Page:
There was a time when only patients from developing countries flocked to the more technologically advanced countries for medical services. While that continues today, the more popular trend has patients going in the opposite direction.
Medical tourism refers to residents of highly developed countries traveling to less-developed areas for various medical procedures and treatments. It’s anything but a vacation for these folks, however. Patients check-in, have their procedure, then usually stay a certain amount of time in the country to recover.
While not new, the popularity of medical tourism continues to endure, with a growing list of countries stepping up to get in on the action. Offerings in medical, surgical, and dental services continue to expand across the globe, and there are no signs that it will stop any time soon. Ironically, many of these foreign clinics are led by doctors who completed their training in developed countries, such as the United States.
So, what is the big draw? There are at least five reasons why medical tourism has taken off.
1. Cost Concerns
The rise of medical tourism, and its continuing growth and popularity, can mostly be attributed to the high cost of healthcare in developed countries, such as the United States and the United Kingdom. The skyrocketing costs of medical treatments and procedures have become unaffordable to many citizens of these countries, and they are looking for other options.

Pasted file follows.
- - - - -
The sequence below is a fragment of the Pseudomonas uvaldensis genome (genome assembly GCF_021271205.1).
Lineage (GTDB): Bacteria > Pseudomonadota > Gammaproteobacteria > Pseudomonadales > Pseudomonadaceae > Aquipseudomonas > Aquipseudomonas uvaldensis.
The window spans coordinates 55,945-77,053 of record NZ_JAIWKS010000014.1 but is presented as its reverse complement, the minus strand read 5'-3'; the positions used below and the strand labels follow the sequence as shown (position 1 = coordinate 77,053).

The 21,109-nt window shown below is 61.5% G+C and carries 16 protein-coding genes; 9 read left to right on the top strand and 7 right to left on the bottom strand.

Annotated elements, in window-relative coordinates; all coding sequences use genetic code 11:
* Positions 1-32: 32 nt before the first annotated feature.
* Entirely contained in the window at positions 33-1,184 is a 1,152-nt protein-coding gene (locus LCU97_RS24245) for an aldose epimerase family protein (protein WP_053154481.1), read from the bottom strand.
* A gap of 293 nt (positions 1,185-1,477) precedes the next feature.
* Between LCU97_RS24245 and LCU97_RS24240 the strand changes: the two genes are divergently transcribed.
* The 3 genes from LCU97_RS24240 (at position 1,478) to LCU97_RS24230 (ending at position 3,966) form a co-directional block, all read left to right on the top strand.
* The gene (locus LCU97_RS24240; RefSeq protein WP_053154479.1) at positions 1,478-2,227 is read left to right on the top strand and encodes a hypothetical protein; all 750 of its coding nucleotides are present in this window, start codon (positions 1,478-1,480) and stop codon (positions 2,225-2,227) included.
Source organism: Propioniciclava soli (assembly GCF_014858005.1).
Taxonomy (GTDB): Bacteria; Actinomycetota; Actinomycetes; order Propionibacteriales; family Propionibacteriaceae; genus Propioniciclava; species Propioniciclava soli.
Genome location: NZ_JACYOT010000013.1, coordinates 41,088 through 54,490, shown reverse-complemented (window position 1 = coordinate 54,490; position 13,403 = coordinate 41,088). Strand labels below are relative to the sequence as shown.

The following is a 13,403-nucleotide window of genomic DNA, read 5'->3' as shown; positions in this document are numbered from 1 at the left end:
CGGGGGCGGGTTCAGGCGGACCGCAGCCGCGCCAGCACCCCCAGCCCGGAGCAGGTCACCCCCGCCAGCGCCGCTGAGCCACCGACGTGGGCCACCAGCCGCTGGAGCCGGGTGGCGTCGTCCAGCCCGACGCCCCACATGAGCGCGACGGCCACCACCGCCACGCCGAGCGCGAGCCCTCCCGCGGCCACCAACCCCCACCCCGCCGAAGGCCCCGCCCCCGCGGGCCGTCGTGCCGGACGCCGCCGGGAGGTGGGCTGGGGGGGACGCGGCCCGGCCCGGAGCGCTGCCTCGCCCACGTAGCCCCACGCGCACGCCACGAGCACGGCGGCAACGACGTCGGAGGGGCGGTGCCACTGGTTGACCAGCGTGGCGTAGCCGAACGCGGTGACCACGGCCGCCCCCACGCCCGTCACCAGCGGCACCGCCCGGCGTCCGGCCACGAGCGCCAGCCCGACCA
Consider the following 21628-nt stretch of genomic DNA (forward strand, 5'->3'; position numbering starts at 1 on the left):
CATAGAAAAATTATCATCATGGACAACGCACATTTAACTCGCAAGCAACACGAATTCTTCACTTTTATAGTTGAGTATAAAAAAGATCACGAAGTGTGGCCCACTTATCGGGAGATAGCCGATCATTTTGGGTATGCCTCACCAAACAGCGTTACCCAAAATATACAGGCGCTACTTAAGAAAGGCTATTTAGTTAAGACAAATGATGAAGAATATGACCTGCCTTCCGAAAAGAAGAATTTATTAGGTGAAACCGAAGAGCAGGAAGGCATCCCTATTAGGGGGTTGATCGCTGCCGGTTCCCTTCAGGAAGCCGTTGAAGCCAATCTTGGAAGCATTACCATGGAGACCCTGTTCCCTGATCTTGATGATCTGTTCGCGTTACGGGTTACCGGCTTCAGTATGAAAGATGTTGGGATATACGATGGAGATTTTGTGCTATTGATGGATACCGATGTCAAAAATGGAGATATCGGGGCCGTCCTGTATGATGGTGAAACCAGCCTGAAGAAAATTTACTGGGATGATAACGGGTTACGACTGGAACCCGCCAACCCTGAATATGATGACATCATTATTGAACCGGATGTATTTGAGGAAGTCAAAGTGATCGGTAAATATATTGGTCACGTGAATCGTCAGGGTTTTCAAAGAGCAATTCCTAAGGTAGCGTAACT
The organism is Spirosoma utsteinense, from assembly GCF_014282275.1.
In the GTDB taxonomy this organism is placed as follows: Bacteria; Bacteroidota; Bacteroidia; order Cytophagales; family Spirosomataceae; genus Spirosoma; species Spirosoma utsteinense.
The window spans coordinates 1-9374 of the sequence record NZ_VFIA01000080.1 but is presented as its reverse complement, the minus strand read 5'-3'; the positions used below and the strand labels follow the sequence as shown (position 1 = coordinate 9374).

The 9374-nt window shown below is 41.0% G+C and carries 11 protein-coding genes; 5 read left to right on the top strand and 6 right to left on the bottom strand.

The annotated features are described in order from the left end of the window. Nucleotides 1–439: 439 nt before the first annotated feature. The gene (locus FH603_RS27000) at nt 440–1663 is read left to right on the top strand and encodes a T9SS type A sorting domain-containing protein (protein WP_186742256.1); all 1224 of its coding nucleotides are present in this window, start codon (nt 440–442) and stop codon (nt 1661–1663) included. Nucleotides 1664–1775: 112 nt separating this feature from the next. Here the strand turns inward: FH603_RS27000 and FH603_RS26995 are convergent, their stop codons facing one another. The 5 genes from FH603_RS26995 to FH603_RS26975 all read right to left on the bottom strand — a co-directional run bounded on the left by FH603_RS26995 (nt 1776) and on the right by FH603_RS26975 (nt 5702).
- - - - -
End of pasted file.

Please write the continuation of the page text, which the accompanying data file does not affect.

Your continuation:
2. Availability of Certain Treatments
When diagnosed with a serious illness or condition, patients, and particularly Americans, are beginning to see the benefit of going elsewhere in search of alternative treatment. For example, DMSO cancer therapies are available in Mexico but virtually unheard of in the U.S. The result is thousands of Americans flocking to Mexico for cancer treatment.
3. Limitations on Providers and Services
Another problem many patients experience in their home countries are limits placed on which providers and which treatments are allowed by the insurance company. With pre-authorization needed, the insurance company comes across as a dictator of sorts, disallowing specific procedures and telling you who you can and cannot see. This means you may have longer wait times for a procedure as everyone gets sent to the same list of doctors for the same procedure.
4. Noncovered Procedures
In many instances, certain procedures get classified as not medically necessary. In other words, they’re unnecessary for you to remain healthy. One, in particular, is cosmetic surgery, which most likely isn’t medically necessary but may improve a person’s quality of life. Costs may be cost-prohibitive in a home country, so patients look for other options, like specialty clinics in Costa Rica.
5. Lifetime Limits
Falling into significant debt, or having to file for bankruptcy due to exorbitant medical costs are a reality for many these days. Often, insurance companies place a limit on how much they will pay out over a person’s lifetime. While the law prohibits insurance companies from capping off the benefits a person can receive, insurers can still place limits on certain procedures and treatments. For someone with a significant illness, this can be devastating not only to their health but to their financial well-being as well. Now, there’s another option.
While those traveling to other countries for medical services need to do their research first, this hasn’t stopped the masses from going. From cancer treatments to hip replacements, to extensive dental work, medical tourism provides a solution for many people these days. And the trend is not going to disappear anytime soon.